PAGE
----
The BBC has announced that BBC Three will return to television screens in January 2022. The news comes seven years after the initial announcement of the departure of the channel, which was popular among a younger demographic, hence its move to being an online-only channel.
Back in 2015, when it was announced the channel would be going fully digital, over 300,000 people signed the Save BBC Three petition with the aims to keep it on air, making the decision a controversial move at the time.
The return of the channel comes after the success of shows like Fleabag, This Country and Ru Paul’s Drag Race UK, which were only shown via BBC Three on iPlayer. The return of the channel follows the rise of younger audiences moving to digital platforms, such as YouTube and Netflix. In 2019, Ofcom found that 47% of households had access to the internet via a smart TV, with 71% of 16-34-year-olds stating that their mobile phone was the most important device when accessing media online.
With the rise in subscription-based and on-demand services, it can be assumed that for many, these platforms are replacing regular broadcast content. With no ads, instantaneous access to thousands of titles and a smaller fee compared to a TV license, it is no wonder why many of the UK population are moving to digital providers. The move for BBC Three comes at an interesting time for the platform as more people than ever before watch online content compared to linear programming, with this only expected to continue.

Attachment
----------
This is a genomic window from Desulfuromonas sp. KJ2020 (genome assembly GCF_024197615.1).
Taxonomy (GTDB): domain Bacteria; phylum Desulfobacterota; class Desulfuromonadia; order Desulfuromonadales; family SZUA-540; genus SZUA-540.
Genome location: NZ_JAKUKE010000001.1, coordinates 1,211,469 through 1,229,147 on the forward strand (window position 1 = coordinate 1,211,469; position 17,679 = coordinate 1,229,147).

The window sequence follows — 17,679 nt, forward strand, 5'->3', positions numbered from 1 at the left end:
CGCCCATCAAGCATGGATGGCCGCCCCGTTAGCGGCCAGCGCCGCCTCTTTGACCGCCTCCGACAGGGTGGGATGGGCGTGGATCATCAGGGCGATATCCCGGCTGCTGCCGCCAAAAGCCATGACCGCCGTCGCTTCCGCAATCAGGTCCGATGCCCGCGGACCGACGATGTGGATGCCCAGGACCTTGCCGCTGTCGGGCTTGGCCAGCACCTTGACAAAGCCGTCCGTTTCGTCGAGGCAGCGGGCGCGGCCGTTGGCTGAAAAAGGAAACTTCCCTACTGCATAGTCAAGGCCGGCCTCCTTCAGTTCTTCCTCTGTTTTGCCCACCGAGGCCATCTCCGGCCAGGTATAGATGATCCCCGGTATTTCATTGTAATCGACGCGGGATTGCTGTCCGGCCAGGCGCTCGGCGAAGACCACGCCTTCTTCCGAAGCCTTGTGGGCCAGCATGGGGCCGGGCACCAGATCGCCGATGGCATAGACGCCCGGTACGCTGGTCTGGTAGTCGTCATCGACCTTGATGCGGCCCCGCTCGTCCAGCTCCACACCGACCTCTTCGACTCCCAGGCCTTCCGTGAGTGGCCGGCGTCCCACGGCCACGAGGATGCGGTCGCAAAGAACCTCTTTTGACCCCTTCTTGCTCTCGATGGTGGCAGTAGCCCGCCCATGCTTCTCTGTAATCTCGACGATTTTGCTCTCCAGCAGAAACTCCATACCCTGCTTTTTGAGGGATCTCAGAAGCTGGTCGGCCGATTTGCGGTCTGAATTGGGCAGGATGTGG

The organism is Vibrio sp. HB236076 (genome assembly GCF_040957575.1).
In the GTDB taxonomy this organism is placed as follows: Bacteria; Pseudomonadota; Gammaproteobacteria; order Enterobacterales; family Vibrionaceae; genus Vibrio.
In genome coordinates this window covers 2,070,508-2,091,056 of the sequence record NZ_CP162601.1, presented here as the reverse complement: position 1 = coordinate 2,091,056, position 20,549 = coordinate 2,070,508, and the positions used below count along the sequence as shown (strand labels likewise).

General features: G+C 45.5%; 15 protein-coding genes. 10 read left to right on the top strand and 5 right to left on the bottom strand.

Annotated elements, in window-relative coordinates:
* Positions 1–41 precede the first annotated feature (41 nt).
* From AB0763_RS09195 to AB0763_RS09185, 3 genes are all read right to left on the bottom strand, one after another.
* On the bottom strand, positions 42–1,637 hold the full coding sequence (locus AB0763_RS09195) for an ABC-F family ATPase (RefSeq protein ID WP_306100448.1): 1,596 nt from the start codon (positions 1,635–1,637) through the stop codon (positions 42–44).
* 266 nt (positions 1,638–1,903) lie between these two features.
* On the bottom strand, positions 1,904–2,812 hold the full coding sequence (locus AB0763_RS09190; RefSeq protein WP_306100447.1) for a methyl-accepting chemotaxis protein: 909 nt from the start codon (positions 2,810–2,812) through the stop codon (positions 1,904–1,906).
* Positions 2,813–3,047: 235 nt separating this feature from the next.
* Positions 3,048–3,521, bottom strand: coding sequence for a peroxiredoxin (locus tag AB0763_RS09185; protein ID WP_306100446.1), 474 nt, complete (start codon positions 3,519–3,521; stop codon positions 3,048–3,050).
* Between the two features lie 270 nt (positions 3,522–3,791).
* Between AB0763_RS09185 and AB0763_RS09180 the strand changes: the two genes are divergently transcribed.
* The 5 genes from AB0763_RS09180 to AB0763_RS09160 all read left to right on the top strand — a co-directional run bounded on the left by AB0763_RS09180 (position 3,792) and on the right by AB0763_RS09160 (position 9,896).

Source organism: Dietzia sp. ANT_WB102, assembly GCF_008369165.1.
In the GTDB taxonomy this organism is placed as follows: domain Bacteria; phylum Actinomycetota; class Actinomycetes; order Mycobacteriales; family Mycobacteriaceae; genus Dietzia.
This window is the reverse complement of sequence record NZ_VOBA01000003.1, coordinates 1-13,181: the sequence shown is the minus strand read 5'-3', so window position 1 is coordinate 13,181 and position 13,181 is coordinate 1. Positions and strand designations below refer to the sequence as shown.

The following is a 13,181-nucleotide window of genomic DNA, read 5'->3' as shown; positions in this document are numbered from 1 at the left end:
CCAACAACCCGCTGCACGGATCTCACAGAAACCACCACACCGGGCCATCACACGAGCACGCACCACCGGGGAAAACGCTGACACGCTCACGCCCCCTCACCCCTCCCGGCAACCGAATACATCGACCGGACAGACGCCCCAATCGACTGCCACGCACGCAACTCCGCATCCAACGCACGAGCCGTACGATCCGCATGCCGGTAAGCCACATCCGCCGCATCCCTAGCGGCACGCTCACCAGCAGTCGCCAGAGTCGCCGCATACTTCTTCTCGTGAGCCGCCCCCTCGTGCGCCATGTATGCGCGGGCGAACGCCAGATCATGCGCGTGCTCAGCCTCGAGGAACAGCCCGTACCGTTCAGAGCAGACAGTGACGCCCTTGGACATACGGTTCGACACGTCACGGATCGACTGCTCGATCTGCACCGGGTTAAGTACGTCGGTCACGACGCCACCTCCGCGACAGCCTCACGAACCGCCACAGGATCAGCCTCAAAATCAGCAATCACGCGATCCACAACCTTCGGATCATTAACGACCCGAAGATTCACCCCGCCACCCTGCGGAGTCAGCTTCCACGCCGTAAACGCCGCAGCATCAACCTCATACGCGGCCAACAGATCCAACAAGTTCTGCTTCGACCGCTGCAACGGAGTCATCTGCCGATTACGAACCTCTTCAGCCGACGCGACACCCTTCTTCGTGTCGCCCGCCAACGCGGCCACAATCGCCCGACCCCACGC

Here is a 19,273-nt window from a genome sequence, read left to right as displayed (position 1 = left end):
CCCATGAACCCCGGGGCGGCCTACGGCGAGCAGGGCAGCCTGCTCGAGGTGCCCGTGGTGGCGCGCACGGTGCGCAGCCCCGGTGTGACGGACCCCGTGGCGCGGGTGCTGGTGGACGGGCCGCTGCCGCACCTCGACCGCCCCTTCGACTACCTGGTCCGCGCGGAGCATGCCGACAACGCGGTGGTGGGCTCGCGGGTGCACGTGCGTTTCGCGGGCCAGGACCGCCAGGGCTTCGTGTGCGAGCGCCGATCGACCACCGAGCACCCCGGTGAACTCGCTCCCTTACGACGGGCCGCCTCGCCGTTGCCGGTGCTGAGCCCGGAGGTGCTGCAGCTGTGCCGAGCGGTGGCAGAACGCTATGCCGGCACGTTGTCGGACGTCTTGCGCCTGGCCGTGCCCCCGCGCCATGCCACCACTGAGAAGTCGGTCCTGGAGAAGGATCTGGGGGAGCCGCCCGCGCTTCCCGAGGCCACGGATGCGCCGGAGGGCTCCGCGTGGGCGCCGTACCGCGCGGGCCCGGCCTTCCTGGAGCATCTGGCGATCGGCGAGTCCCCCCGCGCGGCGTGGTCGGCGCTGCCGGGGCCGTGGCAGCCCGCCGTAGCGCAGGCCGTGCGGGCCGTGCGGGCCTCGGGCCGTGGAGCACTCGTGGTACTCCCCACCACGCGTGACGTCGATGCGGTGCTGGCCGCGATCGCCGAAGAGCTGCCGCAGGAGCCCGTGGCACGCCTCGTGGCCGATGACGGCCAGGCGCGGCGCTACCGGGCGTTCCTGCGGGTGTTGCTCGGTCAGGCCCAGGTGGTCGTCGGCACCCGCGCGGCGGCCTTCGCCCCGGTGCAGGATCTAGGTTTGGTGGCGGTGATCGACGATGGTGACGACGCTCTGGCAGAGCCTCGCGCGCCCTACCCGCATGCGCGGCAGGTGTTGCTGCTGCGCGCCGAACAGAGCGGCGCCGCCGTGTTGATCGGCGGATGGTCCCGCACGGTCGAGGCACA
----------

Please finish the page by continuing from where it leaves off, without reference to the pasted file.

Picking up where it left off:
But BBC Three’s move back to TV could be a way to bring a new generation to their channels. The returning channel aims to lend itself to a demographic of 16–34-year-olds, which in comparison with the BBC’s other channels, is a much younger age category.
A review by the BBC Trust in 2016 found that the average age of BBC One and BBC Two viewers were 61 and 62, figures which have both risen since the Trust’s 2014 review. The same report also found that the move of BBC Three had raised definite challenges for the provider in retaining a younger age demographic.
With the average age of viewers rising, is the return of BBC Three an attempt to bring younger viewers back to broadcast media? If BBC Three content is still available via iPlayer, like content from BBC One and Two, many viewers may choose to continue to access the content through iPlayer.
The BBC have said that their aim in bringing the channel back to linear programming is to integrate those from “minority ethnic backgrounds, lower socio-economic groups, often in the north of England, and often with less access to digital on-demand services”.
Bringing BBC Three back to regular programming may increase overall viewership for the BBC. Only time will tell if the younger demographic can be bothered to move back to regular programming in comparison to the ease and luxury of digital media access that they have been used to for the last six years since the channel’s original departure.